Hiring authorities are aware that their reputation is created by the people who work for them. As a result, many employers are putting an emphasis on hiring individuals with the best characteristics when building their team.
This is impacting the questions that are being asked when you submit your resume and the questions asked during interviews. Employers are doing more to reveal the following:
- Core Values
- Emotional Intelligence
Everyone has a set of core values that drives the decisions they make. Most interviewers are asking you to state your core values at the end of an interview. They want to compare your answers throughout the interview with the core values you list. If your responses don’t align, the interviewer will believe that you are not truly value driven and that you are giving them the answers you feel they want to her.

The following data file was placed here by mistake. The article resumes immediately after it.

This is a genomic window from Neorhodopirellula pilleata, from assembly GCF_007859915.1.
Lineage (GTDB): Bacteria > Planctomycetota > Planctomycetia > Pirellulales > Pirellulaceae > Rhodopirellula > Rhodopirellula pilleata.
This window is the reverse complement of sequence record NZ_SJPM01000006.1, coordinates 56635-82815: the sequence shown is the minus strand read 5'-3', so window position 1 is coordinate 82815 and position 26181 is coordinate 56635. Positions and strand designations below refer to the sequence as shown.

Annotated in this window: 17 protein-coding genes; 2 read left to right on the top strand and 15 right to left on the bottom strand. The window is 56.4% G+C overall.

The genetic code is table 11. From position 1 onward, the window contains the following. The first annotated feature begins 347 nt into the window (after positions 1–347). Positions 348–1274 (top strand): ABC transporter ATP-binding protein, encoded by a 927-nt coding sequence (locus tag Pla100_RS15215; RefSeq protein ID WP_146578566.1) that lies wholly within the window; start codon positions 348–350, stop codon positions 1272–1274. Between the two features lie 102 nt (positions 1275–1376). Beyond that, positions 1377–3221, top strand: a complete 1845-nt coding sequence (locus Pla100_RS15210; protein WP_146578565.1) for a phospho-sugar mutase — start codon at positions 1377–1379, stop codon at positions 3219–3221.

There are no right or wrong answers when outlining core values. The hiring authority is trying to hire the right people that will fit in with their core values and company culture. They also want to put you in a position where you can accomplish a high level of success. Sample questions could include: “What was your reputation with former employers?” or “How do you successfully get things done?”
When an interviewer is attempting to test your emotional intelligence, they will ask questions to find out WHY you make specific decisions and choices. Classic emotional intelligence competencies would include:
- Understanding yourself and your motivation
- Understanding your impact on others
- Ability to manage yourself
Most questions to uncover emotional intelligence will be behavioral interview questions i.e. “When did you do something at work that did not work out? What were the results?”
This type of interview will determine in advance if this is the type of company where you can flourish, so it benefits not only the hiring authority but YOU.